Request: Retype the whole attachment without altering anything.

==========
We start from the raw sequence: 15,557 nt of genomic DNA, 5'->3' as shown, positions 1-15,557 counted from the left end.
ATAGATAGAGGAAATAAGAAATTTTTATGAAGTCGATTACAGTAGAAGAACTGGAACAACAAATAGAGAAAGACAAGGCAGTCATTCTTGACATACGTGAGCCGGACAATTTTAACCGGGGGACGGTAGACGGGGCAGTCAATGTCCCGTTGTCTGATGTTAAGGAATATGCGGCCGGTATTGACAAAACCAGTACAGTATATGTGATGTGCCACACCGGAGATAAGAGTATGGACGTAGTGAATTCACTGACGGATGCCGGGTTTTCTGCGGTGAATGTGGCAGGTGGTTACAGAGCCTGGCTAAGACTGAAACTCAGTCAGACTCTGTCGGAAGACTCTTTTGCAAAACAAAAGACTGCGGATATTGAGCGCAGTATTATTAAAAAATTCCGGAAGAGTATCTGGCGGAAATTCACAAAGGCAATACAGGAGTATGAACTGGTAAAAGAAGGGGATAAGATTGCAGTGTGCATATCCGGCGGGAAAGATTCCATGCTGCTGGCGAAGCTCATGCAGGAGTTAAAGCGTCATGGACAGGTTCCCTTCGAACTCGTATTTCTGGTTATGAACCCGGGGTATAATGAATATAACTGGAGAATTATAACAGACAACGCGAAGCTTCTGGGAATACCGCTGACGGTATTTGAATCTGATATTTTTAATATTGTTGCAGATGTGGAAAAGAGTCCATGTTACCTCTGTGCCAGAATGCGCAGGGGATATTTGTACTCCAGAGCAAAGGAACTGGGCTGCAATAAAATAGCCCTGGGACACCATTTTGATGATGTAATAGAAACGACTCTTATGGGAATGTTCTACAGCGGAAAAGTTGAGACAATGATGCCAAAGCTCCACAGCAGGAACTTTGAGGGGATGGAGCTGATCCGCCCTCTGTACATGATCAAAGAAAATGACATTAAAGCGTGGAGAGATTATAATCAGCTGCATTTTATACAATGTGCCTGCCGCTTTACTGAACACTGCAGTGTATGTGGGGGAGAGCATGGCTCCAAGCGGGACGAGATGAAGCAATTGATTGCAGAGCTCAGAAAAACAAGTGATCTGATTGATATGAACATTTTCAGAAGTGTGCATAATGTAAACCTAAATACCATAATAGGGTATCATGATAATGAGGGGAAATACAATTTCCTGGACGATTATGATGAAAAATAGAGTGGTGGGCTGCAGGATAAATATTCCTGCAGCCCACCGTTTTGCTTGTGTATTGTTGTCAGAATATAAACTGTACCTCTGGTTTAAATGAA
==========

We start from the raw sequence: 15,557 nt of genomic DNA, 5'->3' as shown, positions 1-15,557 counted from the left end.
ATAGATAGAGGAAATAAGAAATTTTTATGAAGTCGATTACAGTAGAAGAACTGGAACAACAAATAGAGAAAGACAAGGCAGTCATTCTTGACATACGTGAGCCGGACAATTTTAACCGGGGGACGGTAGACGGGGCAGTCAATGTCCCGTTGTCTGATGTTAAGGAATATGCGGCCGGTATTGACAAAACCAGTACAGTATATGTGATGTGCCACACCGGAGATAAGAGTATGGACGTAGTGAATTCACTGACGGATGCCGGGTTTTCTGCGGTGAATGTGGCAGGTGGTTACAGAGCCTGGCTAAGACTGAAACTCAGTCAGACTCTGTCGGAAGACTCTTTTGCAAAACAAAAGACTGCGGATATTGAGCGCAGTATTATTAAAAAATTCCGGAAGAGTATCTGGCGGAAATTCACAAAGGCAATACAGGAGTATGAACTGGTAAAAGAAGGGGATAAGATTGCAGTGTGCATATCCGGCGGGAAAGATTCCATGCTGCTGGCGAAGCTCATGCAGGAGTTAAAGCGTCATGGACAGGTTCCCTTCGAACTCGTATTTCTGGTTATGAACCCGGGGTATAATGAATATAACTGGAGAATTATAACAGACAACGCGAAGCTTCTGGGAATACCGCTGACGGTATTTGAATCTGATATTTTTAATATTGTTGCAGATGTGGAAAAGAGTCCATGTTACCTCTGTGCCAGAATGCGCAGGGGATATTTGTACTCCAGAGCAAAGGAACTGGGCTGCAATAAAATAGCCCTGGGACACCATTTTGATGATGTAATAGAAACGACTCTTATGGGAATGTTCTACAGCGGAAAAGTTGAGACAATGATGCCAAAGCTCCACAGCAGGAACTTTGAGGGGATGGAGCTGATCCGCCCTCTGTACATGATCAAAGAAAATGACATTAAAGCGTGGAGAGATTATAATCAGCTGCATTTTATACAATGTGCCTGCCGCTTTACTGAACACTGCAGTGTATGTGGGGGAGAGCATGGCTCCAAGCGGGACGAGATGAAGCAATTGATTGCAGAGCTCAGAAAAACAAGTGATCTGATTGATATGAACATTTTCAGAAGTGTGCATAATGTAAACCTAAATACCATAATAGGGTATCATGATAATGAGGGGAAATACAATTTCCTGGACGATTATGATGAAAAATAGAGTGGTGGGCTGCAGGATAAATATTCCTGCAGCCCACCGTTTTGCTTGTGTATTGTTGTCAGAATATAAACTGTACCTCTGGTTTAAATGAA